The AICPA Auditing Standards Board (ASB) is proposing changes to the definition of materiality in its standards for auditors and attestation engagements to eliminate inconsistencies with the definition used by other U.S. regulatory bodies.
Currently, the ASB’s description of the concept of materiality is consistent with the definition used by the International Accounting Standards Board and the International Auditing and Assurance Standards Board.
The ASB’s proposed amendments are intended to align the materiality concepts in the AICPA Professional Standards with the definition of materiality used by the U.S. judicial system, the PCAOB, the SEC, and FASB.
Exposure drafts were issued Wednesday for a proposed Statement on Auditing Standards and a proposed Statement on Standards for Attestation Engagements, both titled Amendments to the Description of the Concept of Materiality.
“These amendments will impact auditor’s reports when effective, as the new auditor’s report includes a description of when misstatements are considered material,” Robert Dohrer, CPA, CGMA, the AICPA’s chief auditor, said in a news release. “While these amendments would make the description of materiality consistent across the U.S., the amendments are not expected to significantly affect practice in the U.S., as the inconsistency with international standards is not significant.”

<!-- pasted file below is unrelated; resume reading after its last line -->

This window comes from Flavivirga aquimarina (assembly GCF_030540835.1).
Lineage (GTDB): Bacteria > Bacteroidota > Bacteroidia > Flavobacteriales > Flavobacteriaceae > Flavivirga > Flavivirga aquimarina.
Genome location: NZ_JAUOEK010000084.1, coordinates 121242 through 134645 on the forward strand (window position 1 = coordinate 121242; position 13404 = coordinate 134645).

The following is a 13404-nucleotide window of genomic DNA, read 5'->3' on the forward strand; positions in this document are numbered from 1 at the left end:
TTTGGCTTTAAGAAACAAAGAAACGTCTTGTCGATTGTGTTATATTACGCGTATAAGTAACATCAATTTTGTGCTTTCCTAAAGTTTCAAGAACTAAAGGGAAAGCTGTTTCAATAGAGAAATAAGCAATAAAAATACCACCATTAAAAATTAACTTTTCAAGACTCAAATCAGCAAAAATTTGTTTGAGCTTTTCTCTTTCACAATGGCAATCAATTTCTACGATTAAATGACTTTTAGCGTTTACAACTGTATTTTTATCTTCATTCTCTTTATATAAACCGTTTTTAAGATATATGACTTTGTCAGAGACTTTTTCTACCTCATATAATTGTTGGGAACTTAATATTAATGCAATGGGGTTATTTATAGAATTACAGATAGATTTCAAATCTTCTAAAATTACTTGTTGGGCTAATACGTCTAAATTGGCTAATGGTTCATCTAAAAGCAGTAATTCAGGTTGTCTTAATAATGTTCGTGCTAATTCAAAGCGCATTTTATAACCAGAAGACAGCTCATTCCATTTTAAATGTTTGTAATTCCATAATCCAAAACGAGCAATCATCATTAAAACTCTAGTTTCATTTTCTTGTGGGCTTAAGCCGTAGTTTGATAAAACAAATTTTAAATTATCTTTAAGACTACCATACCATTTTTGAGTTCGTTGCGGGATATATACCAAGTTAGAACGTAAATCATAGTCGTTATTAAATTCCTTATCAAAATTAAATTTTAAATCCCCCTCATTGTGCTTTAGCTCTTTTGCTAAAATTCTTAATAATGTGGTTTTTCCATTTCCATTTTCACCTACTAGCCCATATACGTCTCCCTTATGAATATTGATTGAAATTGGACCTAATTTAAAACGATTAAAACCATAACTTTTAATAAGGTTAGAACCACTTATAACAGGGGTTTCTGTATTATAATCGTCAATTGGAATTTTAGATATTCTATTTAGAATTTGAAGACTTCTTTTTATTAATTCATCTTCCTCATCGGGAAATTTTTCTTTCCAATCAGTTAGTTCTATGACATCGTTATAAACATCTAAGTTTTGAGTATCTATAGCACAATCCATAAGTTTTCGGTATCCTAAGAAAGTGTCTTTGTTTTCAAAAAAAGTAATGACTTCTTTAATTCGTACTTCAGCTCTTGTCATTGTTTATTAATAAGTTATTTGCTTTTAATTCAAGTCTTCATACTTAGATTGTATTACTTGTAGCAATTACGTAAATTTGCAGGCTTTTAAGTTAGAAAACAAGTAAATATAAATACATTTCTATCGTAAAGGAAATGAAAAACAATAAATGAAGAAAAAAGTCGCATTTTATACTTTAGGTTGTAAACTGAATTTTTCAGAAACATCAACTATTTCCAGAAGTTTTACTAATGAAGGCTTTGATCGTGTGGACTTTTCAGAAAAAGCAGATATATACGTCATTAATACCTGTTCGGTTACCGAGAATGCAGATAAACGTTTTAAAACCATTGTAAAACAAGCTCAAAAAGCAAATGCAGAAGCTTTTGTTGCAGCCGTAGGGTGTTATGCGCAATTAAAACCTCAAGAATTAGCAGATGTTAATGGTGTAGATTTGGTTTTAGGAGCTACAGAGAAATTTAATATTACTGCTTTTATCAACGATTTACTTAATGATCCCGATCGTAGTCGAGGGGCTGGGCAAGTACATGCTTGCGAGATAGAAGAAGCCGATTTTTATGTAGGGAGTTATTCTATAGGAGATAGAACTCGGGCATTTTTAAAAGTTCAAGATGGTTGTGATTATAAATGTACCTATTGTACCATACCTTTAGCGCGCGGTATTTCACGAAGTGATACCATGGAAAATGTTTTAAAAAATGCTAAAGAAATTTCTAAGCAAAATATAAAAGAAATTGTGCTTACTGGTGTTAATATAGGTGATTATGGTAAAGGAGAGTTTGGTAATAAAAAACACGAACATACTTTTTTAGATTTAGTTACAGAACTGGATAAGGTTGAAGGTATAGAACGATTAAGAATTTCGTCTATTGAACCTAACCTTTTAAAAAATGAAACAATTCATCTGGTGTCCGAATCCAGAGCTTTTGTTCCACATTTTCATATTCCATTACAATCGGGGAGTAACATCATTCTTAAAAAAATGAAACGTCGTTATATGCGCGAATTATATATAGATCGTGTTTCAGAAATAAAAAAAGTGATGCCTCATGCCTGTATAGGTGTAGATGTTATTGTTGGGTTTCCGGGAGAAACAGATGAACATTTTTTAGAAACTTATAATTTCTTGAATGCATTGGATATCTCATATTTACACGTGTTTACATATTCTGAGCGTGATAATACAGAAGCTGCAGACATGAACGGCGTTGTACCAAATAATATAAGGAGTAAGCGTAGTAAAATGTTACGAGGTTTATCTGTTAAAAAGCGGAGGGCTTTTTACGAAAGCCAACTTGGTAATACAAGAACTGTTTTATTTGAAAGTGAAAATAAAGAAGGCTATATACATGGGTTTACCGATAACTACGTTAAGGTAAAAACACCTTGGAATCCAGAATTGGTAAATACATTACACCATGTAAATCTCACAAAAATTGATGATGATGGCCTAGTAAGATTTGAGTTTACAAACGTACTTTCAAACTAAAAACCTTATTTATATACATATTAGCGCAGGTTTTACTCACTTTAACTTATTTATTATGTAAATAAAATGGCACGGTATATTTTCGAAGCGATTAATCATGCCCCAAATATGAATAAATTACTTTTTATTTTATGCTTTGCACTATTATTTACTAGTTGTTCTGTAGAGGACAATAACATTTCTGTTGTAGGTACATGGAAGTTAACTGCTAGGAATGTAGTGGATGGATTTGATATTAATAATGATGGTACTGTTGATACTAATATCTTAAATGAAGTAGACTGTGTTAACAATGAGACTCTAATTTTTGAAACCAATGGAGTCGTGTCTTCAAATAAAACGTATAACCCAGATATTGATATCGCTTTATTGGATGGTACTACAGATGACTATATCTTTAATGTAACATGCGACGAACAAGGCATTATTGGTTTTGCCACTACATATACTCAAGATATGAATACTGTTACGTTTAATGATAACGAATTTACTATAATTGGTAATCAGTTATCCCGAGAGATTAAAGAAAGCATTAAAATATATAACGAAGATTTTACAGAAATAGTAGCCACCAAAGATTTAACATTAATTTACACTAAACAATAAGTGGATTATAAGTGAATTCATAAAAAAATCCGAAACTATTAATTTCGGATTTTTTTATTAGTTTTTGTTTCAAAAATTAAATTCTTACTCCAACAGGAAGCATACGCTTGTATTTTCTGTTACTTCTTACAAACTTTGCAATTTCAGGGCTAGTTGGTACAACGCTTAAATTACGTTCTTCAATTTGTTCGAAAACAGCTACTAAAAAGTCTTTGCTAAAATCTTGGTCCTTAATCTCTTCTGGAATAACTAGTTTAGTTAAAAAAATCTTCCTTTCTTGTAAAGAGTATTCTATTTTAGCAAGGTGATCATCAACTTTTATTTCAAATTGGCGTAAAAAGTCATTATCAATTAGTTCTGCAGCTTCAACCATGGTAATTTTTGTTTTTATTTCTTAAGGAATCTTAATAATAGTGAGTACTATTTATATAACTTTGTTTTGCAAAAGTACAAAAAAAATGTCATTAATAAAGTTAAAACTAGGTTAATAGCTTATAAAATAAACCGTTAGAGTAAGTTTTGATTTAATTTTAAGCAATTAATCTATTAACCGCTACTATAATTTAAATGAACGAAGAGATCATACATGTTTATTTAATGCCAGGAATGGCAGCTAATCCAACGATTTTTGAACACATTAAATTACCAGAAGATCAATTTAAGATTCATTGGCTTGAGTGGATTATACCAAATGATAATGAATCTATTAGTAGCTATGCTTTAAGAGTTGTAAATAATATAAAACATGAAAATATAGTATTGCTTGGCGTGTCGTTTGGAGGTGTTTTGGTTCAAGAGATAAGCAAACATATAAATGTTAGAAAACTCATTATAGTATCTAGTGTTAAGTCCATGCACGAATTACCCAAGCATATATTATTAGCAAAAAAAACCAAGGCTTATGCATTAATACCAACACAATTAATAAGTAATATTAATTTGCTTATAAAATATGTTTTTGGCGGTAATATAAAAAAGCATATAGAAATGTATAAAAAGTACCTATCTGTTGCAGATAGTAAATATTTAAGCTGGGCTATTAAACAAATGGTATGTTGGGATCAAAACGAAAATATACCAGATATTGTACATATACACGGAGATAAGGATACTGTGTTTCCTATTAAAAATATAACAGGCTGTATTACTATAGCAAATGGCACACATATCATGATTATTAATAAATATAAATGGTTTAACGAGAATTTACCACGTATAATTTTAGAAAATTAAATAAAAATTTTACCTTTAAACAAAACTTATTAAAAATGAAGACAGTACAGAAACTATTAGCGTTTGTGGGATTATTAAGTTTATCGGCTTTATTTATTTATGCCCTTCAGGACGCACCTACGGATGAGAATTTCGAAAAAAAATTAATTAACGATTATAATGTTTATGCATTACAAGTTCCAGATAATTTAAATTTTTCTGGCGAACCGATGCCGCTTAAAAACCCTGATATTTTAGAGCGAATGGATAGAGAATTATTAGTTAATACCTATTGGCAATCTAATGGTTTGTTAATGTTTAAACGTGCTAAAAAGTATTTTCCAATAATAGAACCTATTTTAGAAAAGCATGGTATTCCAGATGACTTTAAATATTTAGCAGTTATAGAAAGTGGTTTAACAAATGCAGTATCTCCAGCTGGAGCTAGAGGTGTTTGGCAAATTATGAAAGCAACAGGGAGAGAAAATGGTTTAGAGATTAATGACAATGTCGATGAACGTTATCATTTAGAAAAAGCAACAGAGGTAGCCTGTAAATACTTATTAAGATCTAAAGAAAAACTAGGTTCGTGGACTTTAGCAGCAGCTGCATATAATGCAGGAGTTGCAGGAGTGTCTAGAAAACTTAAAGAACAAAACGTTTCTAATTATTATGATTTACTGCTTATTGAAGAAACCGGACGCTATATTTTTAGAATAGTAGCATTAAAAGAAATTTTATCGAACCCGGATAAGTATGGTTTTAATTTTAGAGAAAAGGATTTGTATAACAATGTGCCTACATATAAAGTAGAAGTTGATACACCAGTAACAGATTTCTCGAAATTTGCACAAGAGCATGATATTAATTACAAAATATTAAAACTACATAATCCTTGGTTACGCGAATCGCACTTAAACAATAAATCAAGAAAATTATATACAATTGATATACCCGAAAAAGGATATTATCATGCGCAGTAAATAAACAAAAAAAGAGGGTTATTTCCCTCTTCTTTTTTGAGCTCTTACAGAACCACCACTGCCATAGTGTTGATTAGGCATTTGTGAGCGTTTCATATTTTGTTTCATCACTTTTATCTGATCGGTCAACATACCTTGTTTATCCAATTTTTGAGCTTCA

Despite the minimal impact on practice, the ASB believes it is in the public interest to eliminate inconsistencies between the definition used in the AICPA Professional Standards and the definition used by other U.S. bodies.
Comments are due Aug. 5 and can be emailed to Sherry Hazel at Sherry.Hazel@aicpa-cima.com.
— Ken Tysiac (Kenneth.Tysiac@aicpa-cima.com) is the JofA’s editorial director.